updated 12:35 am EDT, Thu July 26, 2007
"Product transition" in Q4
Though cagey as usual, Apple CFO Peter Oppehnheimer did let slip an alluring statement during Apple's third-quarter earnings conference call. Responding to analyst questions about why Apple is guiding lower-than-expected earnings for next quarter (65 cents a share versus a consensus of 82 cents), Oppenheimer said that there are three expected factors: rising prices for components like NAND flash memory used in the iPhone and iPod, the high cost of back-to-school promotions, and a "product transition" on which he refused to elaborate. Apple is guiding for higher sequential revenue next quarter, $5.7 billion vs. $5.4 billion in the current quarter, which is not to be unexpected thanks to a typical, annual boost from education sales. However, the higher revenue guidance and lower earnings guidance could indicate a new product introduction with lower margins or a high capitalized R&D cost.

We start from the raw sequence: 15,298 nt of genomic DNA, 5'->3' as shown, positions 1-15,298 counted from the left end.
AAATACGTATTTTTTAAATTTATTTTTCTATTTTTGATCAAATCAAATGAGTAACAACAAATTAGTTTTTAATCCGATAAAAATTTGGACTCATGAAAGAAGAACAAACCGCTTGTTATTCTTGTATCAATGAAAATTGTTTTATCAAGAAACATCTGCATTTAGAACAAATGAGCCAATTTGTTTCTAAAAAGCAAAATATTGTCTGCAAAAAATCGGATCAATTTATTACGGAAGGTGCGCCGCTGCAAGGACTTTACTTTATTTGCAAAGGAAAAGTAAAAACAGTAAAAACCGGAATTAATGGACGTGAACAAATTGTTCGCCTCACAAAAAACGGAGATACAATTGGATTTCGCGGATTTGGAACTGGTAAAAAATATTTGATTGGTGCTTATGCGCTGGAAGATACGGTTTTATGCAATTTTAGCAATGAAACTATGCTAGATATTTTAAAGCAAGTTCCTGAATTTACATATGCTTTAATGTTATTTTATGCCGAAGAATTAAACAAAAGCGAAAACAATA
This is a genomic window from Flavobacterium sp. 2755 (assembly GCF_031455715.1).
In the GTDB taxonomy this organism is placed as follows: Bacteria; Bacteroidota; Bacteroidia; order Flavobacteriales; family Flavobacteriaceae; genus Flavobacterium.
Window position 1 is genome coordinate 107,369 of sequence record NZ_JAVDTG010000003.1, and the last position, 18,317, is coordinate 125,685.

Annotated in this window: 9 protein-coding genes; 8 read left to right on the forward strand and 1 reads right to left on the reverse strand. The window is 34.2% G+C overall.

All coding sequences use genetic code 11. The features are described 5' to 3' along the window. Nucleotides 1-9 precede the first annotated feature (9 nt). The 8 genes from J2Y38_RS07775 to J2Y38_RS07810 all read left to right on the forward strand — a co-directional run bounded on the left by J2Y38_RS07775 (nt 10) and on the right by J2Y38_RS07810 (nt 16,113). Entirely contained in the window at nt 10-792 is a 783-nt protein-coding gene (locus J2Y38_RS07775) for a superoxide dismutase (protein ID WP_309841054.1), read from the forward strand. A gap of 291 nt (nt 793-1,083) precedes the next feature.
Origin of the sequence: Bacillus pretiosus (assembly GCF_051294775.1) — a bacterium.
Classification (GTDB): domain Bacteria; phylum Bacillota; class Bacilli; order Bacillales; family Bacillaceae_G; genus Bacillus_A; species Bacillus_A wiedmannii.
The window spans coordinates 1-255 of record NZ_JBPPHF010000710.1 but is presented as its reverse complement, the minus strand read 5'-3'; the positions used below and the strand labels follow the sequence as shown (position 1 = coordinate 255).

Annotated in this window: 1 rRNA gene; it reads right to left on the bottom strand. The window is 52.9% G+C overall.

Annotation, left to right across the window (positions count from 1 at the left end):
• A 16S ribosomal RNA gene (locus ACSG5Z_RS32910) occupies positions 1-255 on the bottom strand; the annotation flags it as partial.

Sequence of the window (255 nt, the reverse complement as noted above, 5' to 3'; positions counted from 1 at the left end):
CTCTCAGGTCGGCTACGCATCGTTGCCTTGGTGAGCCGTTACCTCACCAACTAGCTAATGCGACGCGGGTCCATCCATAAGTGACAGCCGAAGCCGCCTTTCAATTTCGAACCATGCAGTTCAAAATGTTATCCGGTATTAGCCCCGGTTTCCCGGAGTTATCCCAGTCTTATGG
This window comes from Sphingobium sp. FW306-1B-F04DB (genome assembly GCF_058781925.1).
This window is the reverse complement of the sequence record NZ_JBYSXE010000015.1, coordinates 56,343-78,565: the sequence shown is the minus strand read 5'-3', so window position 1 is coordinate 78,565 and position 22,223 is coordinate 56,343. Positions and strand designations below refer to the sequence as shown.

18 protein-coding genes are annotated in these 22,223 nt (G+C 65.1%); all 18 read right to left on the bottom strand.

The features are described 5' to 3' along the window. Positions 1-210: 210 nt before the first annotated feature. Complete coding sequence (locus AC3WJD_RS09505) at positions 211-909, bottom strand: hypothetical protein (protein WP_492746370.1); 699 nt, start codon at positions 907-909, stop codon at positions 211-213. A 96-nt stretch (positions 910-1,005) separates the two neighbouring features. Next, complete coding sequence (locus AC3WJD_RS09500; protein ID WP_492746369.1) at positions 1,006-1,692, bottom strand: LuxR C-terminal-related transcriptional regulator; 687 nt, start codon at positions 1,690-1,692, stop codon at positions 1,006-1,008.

For its third quarter, Apple report yet another a record set of earnings, earning $818 million on revenue of $5.41 billion to mark the highest June quarter revenue in the company's history. Gross margin was 36.9 percent, higher than guidance primarily due to favorable commodity costs -- something that could change in the fiscal fourth quarter when Apple is expecting a gross margin of 29.5 percent. The earnings sent Apple's stock spiraling upward in after-hours trading, gaining nearly 10% before midnight.